On Monday night, after Ariana Grande’s concert at Manchester Arena, a bomb went off. 22 people were killed and 59 people were injured. As people prayed for the victims and their families, one question was asked many times: “Where’s Ariana Grande in all this?”
The answer? None of your business.
Some of her fans died coming to see her. That isn’t her fault, of course, but she’s going to feel like it is, because they were there for her. It’s traumatizing, and none of us can begin to imagine what it feels like. She’s not guilty in any of this, but she’s going to feel an immense amount of guilt. People begging her to make statements will not help whatsoever.
People are spending more energy tweeting at her to make a comment or making memes out of this incident than spreading pictures of missing children or sending positive energy towards the victims’ loved ones. People are questioning where she is rather than stating and spreading the true facts. This is ridiculous, uncalled for, and a double standard. You can say “people have died” and call on her to speak up, but people have died and you’re sitting around tweeting her to speak up.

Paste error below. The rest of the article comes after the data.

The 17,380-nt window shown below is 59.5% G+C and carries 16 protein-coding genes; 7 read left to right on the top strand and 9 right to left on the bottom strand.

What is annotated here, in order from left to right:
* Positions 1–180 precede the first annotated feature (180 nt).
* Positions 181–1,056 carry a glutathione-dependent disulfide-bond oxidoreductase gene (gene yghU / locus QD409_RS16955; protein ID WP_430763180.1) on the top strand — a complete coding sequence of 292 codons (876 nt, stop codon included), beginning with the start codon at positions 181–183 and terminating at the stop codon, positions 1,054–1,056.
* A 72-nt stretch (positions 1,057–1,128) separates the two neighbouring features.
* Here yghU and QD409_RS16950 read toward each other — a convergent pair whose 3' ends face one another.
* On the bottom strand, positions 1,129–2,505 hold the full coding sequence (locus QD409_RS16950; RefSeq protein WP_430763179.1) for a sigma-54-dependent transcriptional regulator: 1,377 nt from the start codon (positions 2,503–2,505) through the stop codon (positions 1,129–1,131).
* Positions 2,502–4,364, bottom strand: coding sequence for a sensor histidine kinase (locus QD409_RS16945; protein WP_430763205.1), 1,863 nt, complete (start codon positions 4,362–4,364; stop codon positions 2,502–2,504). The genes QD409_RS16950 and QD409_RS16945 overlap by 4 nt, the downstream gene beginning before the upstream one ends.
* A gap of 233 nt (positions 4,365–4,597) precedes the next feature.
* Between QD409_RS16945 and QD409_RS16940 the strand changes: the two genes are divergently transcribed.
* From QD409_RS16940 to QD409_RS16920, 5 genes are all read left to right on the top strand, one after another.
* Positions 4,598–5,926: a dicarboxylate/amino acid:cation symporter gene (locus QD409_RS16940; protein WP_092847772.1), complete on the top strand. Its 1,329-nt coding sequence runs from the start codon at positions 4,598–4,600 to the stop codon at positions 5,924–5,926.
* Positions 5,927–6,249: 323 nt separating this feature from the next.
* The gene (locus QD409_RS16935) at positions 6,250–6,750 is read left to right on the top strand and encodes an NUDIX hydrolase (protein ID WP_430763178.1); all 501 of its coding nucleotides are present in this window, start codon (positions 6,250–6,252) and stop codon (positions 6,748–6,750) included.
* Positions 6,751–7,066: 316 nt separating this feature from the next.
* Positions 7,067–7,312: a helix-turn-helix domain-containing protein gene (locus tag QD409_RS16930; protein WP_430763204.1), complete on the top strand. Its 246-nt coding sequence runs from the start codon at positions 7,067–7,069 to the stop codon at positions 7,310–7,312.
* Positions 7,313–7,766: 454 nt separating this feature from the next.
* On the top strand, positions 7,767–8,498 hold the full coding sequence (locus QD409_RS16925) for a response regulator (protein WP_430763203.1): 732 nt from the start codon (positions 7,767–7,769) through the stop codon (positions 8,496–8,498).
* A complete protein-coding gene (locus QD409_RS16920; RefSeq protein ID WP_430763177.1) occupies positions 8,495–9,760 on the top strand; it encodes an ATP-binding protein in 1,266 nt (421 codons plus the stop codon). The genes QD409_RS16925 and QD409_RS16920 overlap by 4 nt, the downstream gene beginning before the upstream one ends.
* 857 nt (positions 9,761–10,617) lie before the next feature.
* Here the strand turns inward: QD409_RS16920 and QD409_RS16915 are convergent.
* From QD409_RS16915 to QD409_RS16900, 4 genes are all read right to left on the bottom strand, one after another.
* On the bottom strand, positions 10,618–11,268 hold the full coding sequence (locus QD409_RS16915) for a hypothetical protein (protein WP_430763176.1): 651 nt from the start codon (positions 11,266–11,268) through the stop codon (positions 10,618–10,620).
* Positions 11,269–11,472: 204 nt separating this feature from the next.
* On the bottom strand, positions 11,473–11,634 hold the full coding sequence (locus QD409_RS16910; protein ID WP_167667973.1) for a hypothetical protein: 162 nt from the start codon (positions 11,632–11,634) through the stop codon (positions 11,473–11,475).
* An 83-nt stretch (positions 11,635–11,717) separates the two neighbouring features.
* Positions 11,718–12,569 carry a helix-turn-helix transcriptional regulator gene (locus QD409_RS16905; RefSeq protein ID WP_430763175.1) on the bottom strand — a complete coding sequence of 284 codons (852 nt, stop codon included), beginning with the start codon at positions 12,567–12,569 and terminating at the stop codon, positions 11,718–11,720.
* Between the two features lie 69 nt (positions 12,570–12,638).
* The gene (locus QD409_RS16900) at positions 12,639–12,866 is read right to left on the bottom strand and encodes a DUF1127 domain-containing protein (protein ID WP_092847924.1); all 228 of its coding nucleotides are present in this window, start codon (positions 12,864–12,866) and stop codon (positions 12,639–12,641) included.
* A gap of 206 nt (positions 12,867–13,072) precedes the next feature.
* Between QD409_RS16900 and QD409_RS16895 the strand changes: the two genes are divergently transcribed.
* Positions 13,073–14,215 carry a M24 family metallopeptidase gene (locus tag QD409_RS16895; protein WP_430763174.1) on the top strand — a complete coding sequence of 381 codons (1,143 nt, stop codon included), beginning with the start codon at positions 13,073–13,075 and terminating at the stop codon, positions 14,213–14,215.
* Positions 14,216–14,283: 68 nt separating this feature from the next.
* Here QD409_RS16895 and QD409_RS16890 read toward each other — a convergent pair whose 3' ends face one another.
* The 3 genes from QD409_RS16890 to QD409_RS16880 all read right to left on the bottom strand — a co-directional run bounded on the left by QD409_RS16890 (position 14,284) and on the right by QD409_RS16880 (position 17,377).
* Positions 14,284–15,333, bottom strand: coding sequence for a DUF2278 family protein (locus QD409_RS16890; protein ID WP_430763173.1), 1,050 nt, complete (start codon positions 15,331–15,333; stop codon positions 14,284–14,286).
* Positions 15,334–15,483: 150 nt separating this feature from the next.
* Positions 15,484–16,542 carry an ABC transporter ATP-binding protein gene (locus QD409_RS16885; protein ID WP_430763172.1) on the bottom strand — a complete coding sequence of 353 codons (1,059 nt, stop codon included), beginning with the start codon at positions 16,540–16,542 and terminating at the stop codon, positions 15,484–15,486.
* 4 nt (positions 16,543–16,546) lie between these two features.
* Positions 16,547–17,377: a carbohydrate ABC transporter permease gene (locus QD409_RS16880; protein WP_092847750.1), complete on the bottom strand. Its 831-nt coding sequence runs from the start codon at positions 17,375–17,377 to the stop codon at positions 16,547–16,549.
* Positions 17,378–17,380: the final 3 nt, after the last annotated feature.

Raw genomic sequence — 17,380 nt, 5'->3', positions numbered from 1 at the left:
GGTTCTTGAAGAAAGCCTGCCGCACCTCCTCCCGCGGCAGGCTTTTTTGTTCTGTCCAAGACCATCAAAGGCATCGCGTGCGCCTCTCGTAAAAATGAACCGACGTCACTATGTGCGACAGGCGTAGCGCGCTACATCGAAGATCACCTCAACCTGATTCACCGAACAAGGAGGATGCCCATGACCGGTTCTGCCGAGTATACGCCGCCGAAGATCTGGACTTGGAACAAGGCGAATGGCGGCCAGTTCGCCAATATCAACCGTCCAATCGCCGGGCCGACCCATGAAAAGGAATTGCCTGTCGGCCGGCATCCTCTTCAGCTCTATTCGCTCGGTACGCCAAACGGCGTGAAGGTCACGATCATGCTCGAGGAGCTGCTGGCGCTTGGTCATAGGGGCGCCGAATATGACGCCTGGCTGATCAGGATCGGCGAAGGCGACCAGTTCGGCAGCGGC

Ariana broke her silence and tweeted:
from the bottom of my heart, i am so so sorry. i don't have words.
— Ariana Grande (@ArianaGrande) May 23, 2017
Somehow, people still had a problem like that. Her fans and friends continued to tweet at her that it wasn’t her fault, but there were outliers in the replies who argued that it was her fault.
And then, when reports came that she was ending her Dangerous Woman tour and wanted to end her career— people got upset. No matter what you feel, this is her choice to make. She is traumatized and in shock, and it is no one’s right to police her and beg her to speak up and then shoot her down when she does.
So pray for the families and friends of the victims, pray for those injured, pray for those traumatized, including Ariana Grande. And while you pray, you can leave her the hell alone.